Leary was the explicit subject of The Moody Blues song "Legend of a Mind," which memorialized him with the words, "Timothy Leary's dead. No, no, no, no he's outside looking in" (a lyric later incorporated into the Bongwater's cover version of the Moody Blues song "Ride My Seesaw"). At first, Leary detested the line, but later found the sense of humor to adopt "Legend of a Mind" as his theme song when he hit the lecture circuit.

A number of other musical groups have admired and been influenced by Leary, including:

  • The song "Turn On, Tune In, Drop Out With Me," by the alternative rock band Cracker, paraphrases one of Leary's catchphrases in a song about physically escaping mainstream culture (from the album "Sunrise in the Land of Milk and Honey" (2009).
  • The song "Timothy Leary" by the alternative rock band Guster was on their 2007 release of Satellite EP as well as on the "Rock the Net" multi-artist compilation (2008).
  • The progressive rock band Tool (who sampled one of his monologues during the opening of their live recording of Third Eye from the Salival album)(2000)
  • Marcy Playground*
  • Earlier works by Porcupine Tree
  • The new wave band Devo (Leary even appearing in one of their films).
  • He appears in Blind Melon's video "Galaxie" (1995) as a magician.
  • The metal band Nevermore mentions Leary in their lyrics, and titled one of their albums "The Politics of Ecstasy" (1996) (after Leary's book of the same name). Also, on Nevermore's self-titled album (1995), there is a song named "Timothy Leary".
  • The Psychedelic Trance band Infected Mushroom uses a sound clip of Leary saying "Turn on, tune in, and drop out" in a song.
  • Leary made a cameo appearance in "Stuff" (1993), a short film directed by Johnny Depp and Gibson Haynes about the Red Hot Chili Peppers' guitar player John Frusciante.
  • He also appears on "Gila Copter" from the Linger Ficken' Good album (1993) by the Revolting Cocks, and appears in the video for "Cracking Up".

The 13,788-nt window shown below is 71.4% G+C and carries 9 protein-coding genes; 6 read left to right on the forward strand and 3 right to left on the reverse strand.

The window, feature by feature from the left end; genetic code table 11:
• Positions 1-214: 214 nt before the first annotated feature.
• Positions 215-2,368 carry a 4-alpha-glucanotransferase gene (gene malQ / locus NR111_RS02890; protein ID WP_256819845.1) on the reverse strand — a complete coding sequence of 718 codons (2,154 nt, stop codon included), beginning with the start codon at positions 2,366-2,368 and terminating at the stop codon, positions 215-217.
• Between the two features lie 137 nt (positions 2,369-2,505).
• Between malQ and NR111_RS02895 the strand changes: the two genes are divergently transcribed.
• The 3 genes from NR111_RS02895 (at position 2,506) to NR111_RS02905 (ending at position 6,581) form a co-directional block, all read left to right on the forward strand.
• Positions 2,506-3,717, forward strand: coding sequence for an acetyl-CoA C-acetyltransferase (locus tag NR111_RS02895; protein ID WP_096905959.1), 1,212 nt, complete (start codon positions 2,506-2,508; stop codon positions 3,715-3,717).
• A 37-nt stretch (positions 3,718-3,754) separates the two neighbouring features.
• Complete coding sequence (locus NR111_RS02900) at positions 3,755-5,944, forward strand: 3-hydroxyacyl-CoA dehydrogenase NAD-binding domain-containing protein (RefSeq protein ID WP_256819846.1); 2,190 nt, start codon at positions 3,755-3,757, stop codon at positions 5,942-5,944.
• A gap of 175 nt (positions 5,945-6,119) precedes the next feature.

• Leary appears as the father in the Suicidal Tendencies video "Possessed to Skate" (1987)
  • Leary is also mentioned in the song "The Seeker" by The Who (1970): "I asked Bobby Dylan/ I asked the Beatles/ I asked Timothy Leary/ But he couldn't help me either", placing him among several other leading figures of '60s pop culture.
  • References to Leary appear in the iconic counter-culture piece "Hair" in the lyrics to "Let the sunshine in" ("Singing our space songs on a spider web sitar / Life is around you and in you / Answer for Timothy Leary, dearie"), and in the song "Manchester England, England".
  • Al Jourgensen of Ministry, who produced and performed on the album "Beyond Life With Timothy Leary", also cites Leary as "more of a father to me than my own father was."

Television and Film

Leary was the inspiration for the character "Brother William" in a 1968 episode of Dragnet. In the episode entitled "The Big Prophet", Jack Webb's character Joe Friday along with his partner Bill Gannon visit Brother William's home and spend the entire episode debating the consequences of using LSD and other drugs. Friday famously tells Brother William "Marijuana is the flame, heroin is the fuse, LSD is the bomb." At the end of the episode Brother William is found guilty of selling narcotics to minors.

In the movie, The Ruling Class, the character, Jack Gurney (played by Peter O'Toole), who thinks he is Jesus, claims that the voice of "Timothy O'Leary" told him he was God. Leary also appeared in Cheech and Chong's Nice Dreams (1981) as a benevolent psychiatrist administering LSD to mental patients.

Leary also had a brief voice-over appearance on the American sitcom Frasier in the episode, "The Show where Lilith Comes Back," as Hank, a man with an over-eating disorder who called into The Dr. Frasier Crane Show.


Leary authored and co-authored over twenty books and was featured on more than a dozen audio recordings. He had an acting career that included over a dozen appearances in movies and television shows, over thirty appearances as himself in the same, and produced and/or collaborated in both multi-media presentations and computer games.

See also

Unless indicated otherwise, the text in this article is either based on Wikipedia article "Timothy Leary" or another language Wikipedia page thereof used under the terms of the GNU Free Documentation License; or on research by Jahsonic and friends. See Art and Popular Culture's copyright notice.